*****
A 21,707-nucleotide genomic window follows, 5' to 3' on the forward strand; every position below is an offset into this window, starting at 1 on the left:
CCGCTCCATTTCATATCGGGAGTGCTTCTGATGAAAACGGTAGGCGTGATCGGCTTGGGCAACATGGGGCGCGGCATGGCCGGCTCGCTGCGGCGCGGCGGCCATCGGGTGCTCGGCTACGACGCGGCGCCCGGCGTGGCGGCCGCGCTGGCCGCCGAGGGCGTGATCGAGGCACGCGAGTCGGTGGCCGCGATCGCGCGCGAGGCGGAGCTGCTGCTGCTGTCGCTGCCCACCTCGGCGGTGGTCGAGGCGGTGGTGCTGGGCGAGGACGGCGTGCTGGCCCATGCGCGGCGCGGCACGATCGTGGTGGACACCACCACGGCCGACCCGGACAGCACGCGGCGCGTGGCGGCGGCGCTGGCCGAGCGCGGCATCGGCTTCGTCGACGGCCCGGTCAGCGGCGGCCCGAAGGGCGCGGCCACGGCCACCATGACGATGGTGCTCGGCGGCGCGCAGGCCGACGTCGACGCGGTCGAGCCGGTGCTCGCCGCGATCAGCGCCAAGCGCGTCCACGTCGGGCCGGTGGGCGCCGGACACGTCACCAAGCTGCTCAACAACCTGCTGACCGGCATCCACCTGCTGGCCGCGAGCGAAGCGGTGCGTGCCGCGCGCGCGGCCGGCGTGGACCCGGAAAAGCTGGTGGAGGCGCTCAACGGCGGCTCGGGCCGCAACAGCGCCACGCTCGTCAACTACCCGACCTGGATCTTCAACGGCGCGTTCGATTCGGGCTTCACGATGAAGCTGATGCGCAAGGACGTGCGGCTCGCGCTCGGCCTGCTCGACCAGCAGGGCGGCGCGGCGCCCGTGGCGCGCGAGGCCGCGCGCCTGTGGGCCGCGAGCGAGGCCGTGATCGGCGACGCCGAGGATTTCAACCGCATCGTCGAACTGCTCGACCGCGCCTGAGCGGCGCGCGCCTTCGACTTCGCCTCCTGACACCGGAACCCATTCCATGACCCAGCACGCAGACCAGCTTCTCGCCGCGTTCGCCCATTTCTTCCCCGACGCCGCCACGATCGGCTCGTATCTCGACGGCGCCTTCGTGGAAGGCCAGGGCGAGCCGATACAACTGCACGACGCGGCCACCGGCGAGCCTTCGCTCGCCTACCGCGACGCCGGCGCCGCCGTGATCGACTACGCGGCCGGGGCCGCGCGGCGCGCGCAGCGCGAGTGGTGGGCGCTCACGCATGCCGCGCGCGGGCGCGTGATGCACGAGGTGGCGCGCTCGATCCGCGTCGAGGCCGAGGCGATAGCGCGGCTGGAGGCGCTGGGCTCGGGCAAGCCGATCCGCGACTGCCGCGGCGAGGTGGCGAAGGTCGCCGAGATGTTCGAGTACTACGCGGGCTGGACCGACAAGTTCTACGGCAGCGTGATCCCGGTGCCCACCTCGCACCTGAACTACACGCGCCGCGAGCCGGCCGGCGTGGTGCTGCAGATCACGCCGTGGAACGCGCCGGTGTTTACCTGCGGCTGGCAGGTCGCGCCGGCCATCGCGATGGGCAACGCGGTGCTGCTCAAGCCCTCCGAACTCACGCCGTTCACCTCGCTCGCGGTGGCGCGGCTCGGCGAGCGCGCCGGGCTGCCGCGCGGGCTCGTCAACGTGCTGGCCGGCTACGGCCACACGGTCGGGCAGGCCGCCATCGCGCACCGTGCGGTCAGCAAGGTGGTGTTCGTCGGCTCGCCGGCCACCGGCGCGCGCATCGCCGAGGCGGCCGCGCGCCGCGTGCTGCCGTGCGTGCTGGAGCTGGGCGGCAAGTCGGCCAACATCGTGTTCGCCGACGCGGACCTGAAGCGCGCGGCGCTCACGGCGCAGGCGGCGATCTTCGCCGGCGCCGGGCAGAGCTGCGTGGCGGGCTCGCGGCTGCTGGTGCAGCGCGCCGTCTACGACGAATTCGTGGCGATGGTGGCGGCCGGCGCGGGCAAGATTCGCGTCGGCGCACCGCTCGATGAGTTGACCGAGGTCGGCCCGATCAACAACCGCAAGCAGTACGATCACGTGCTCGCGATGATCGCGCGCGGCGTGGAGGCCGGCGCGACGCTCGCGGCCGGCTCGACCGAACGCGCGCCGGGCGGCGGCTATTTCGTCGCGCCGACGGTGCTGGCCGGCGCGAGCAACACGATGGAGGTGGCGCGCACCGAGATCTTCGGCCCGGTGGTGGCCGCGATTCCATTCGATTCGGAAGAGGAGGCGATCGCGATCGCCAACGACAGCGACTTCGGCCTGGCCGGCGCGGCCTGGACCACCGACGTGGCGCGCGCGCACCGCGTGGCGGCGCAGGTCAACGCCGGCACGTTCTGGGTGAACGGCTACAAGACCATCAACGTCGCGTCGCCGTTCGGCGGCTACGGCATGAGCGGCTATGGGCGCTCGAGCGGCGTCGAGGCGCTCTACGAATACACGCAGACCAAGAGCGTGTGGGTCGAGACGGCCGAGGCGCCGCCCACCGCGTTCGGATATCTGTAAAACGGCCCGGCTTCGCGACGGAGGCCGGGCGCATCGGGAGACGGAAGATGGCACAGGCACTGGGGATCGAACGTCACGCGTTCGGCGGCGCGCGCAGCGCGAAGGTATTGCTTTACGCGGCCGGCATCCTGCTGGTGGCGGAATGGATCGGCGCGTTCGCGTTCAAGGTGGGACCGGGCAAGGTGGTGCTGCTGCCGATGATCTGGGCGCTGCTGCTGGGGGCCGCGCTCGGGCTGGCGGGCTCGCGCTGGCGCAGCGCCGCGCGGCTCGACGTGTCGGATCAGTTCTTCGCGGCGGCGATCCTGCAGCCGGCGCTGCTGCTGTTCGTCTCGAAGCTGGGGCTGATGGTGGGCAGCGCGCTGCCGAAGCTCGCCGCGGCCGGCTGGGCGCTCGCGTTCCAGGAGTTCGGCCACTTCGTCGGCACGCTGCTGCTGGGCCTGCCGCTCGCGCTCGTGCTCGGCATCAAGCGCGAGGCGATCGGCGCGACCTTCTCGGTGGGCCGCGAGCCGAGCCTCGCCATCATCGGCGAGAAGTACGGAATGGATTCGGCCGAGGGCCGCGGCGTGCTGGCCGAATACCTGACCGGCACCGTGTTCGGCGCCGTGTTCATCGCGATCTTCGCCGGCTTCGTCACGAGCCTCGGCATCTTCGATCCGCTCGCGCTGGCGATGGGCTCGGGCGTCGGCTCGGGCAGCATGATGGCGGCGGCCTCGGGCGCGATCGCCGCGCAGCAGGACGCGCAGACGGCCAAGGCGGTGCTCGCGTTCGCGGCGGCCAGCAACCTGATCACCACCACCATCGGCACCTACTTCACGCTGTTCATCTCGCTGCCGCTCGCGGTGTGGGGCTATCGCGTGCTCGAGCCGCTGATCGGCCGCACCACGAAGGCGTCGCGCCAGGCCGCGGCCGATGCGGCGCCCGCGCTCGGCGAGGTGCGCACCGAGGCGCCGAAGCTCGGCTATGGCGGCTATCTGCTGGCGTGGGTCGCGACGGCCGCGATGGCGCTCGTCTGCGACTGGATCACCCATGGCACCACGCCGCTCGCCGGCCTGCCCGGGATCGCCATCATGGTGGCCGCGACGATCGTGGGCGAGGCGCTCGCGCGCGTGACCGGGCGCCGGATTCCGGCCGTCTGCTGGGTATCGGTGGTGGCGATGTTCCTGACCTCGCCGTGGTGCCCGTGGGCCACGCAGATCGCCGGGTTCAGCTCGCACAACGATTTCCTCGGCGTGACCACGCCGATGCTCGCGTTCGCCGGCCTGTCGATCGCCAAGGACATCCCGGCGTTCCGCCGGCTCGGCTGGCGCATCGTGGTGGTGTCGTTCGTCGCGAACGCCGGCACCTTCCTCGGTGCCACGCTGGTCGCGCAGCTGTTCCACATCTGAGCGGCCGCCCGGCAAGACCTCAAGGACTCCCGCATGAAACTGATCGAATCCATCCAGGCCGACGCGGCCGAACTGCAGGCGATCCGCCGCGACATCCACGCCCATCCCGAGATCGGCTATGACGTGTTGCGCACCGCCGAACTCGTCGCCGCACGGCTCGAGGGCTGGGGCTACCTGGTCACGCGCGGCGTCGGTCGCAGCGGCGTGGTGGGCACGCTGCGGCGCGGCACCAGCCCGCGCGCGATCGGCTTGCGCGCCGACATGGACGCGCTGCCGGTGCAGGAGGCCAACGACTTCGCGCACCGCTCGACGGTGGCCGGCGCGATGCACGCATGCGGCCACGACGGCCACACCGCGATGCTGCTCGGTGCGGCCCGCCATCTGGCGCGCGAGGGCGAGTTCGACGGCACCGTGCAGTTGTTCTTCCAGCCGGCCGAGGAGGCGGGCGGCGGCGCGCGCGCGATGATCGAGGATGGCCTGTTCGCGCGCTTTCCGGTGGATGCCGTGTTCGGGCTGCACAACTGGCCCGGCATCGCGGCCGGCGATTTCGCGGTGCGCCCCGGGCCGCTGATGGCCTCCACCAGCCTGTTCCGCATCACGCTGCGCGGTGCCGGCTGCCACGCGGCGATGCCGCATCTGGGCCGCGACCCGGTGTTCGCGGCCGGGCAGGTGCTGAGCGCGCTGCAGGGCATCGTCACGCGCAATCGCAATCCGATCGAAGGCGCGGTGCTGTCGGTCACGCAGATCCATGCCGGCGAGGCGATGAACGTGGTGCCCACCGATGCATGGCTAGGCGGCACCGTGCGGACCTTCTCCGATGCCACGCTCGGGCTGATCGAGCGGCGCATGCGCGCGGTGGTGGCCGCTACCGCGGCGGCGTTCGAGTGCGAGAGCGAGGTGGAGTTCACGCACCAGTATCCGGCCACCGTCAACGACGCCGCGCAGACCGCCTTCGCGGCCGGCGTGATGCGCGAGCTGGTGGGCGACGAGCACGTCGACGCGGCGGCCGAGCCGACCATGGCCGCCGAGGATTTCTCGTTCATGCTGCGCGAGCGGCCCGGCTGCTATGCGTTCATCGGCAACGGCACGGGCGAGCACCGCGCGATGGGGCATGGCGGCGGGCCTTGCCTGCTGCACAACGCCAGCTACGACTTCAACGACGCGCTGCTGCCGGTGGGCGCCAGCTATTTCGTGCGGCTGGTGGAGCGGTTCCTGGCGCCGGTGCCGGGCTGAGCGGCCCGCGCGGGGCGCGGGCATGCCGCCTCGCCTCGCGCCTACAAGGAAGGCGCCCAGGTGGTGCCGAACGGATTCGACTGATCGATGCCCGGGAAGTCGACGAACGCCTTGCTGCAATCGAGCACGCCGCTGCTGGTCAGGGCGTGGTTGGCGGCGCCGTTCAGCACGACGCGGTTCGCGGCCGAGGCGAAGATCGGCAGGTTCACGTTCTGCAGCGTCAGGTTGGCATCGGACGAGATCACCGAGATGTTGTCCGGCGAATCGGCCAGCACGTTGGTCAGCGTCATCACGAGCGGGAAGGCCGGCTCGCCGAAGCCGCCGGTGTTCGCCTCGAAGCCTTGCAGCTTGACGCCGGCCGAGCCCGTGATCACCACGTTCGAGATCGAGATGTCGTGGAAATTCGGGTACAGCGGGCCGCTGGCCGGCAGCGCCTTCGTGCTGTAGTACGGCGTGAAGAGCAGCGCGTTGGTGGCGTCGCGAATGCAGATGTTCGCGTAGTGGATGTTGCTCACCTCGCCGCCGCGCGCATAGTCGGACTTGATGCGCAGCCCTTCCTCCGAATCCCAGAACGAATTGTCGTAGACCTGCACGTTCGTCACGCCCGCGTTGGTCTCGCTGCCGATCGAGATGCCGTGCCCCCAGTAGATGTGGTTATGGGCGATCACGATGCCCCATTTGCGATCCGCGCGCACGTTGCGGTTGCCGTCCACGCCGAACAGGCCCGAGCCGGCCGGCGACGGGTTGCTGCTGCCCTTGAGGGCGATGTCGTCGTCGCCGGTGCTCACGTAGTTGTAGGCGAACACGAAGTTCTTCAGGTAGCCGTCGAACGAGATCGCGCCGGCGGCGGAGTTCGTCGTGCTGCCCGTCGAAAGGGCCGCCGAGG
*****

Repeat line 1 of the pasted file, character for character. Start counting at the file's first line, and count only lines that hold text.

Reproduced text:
A 21,707-nucleotide genomic window follows, 5' to 3' on the forward strand; every position below is an offset into this window, starting at 1 on the left: